Dirt Wheels: What was your first ATV and race?
Dustin: A Hare Scrambles near my house on a Suzuki LT80.
DW: What did you race after that?
Dustin: I raced the LT80 a few times and then switched over to a Yamaha Blaster. My friends told me that I should take up racing motocross instead of Hare Scrambles. It sounded good to me; I wouldn’t have to race in the snow, and I liked the tracks. Dave Gibson from East Coast ATV took me under his wing and I started racing a bit more seriously for him. I raced for Dave some ten years, all the way up to my factory contract with Suzuki.
DW: Who were your ATV heroes back then?
Dustin: In the early days it was Tim Farr and Doug Gust. Travis Spader as well. Travis won the championship in 2000, the first year I started racing.
DW: What was the biggest difference when you made the switch to the pro ranks?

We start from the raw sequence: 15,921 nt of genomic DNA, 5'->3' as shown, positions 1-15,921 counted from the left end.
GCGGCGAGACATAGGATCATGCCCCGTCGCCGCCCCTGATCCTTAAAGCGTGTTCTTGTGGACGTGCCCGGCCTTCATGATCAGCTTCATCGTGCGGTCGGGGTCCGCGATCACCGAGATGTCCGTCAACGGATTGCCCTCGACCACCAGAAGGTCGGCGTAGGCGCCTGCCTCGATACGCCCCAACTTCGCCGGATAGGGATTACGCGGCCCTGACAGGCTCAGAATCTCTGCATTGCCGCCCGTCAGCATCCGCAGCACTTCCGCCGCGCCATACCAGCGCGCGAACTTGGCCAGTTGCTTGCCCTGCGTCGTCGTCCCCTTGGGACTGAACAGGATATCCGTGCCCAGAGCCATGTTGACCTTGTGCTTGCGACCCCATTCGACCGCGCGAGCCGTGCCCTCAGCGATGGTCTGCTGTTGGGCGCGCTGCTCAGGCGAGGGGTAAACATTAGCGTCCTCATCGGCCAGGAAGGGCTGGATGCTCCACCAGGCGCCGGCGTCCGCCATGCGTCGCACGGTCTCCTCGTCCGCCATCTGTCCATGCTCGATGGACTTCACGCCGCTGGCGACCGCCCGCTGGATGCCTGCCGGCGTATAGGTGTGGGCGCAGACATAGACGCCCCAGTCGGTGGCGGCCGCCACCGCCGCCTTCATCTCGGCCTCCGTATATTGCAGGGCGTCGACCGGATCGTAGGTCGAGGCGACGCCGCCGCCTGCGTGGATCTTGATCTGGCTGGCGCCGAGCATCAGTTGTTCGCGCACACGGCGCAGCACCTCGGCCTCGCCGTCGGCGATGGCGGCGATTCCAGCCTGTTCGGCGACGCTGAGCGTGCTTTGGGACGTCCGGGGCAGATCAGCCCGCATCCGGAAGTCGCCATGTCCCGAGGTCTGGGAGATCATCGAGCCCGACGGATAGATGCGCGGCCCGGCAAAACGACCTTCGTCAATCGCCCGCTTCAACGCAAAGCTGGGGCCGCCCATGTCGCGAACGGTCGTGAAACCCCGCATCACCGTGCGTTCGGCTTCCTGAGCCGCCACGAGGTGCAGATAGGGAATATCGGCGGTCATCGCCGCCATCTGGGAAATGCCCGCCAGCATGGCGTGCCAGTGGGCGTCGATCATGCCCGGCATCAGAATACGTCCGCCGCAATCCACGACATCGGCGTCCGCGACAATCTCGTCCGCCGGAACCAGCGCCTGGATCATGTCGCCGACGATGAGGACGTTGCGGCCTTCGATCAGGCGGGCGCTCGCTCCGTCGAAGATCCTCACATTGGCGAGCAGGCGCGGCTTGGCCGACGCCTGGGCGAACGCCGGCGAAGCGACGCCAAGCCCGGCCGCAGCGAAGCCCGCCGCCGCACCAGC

Dustin:The starts were a lot more hairy. They were really scary, because the pro riders never let off. I thought I was in shape, but I was wrong. You have to be in really good condition to race the entire moto and still be going as strong or stronger at the end. Since its snowing in Pennsylvania in the winter, I like to take off to Florida, like a lot of the motocross bike racers do, and train and ride.
DW: What do you do to condition yourself for racing?
Dustin: I am in a program with TST, a training regimen that several top pro racers use. I also do a lot of cross training but mainly I would tell a rider to go out and ride their machine as much as possible. I still think that is the best training you can do.
DW: How do you compare your factory ride with what you had before?
Dustin: No comparison. Now all I have to do is show up for the race. In the old days, you had to take the week between races to get to the next event. Now I fly out a few days before and race. Big difference. Before, I had to load up the trailer and set everything up and then the worst part was taking everything back down and then driving to the next race.